Comments and documentation help make any program comprehensible to everyone. Suppose we write a huge program or develop a software. If someone looks at that code, it’s natural for them not to understand it. Therefore, the best practice is to use enough comments in the code and, if possible, maintain documentation. Here, we will learn about commenting and documentation in Python.


Comments in code are generally used to note something down or to write what a particular function or variable is used for. In the previous part, we wrote a Hello World code, let’s repeat that here:

print("Hello World")

Since this is a very short code, it’s fine not to use comments here. But what about larger code? Let’s write this code using a comment:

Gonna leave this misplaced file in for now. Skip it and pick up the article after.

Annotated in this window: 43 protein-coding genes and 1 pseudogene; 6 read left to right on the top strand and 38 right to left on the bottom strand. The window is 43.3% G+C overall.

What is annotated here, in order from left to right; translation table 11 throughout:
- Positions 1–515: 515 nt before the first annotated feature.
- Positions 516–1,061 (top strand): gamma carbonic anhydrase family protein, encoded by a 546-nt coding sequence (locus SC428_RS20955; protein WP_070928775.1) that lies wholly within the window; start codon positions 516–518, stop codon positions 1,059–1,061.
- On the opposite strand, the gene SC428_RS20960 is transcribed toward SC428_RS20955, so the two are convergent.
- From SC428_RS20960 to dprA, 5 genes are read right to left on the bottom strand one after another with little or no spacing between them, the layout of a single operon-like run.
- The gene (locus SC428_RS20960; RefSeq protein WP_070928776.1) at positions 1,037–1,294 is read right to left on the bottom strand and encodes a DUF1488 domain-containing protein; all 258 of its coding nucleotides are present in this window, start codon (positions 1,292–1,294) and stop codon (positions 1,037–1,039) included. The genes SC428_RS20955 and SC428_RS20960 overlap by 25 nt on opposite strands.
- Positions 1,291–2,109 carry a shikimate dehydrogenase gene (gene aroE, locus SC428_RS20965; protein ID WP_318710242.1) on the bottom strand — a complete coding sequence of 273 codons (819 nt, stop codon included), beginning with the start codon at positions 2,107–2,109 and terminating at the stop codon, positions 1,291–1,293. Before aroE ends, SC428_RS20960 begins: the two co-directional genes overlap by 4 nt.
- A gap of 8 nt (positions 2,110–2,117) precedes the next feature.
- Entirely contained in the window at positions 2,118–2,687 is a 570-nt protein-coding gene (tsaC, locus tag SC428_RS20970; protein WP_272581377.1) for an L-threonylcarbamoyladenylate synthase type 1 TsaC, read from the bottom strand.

# This code is to display "Hello World" in console
print("Hello World")

The output of the above code will be the same as before. But here, a new programmer can easily understand what this program does.

In Python, a comment is made by placing a # symbol at the beginning of the line. That means any statement before # will be considered as a comment and it will not be displayed as part of the main program’s output.

What if we need to comment several lines? We can put a # symbol at the beginning of each line. However, Python has an even simpler solution for this. Let’s look at the following code:

Created on Fri Jun 21 18:13:18 2019
@author: SHAHINUR

# This code is to display "Hello World" in console
print("Hello World")

The output will still be “Hello World”; but here, we’ve included my name and the date, meaning we have commented multiple lines. For multiple line comments, we start and end with triple quotes “””.

In summary: Use # for single-line comments and “”” for multiple-line comments.

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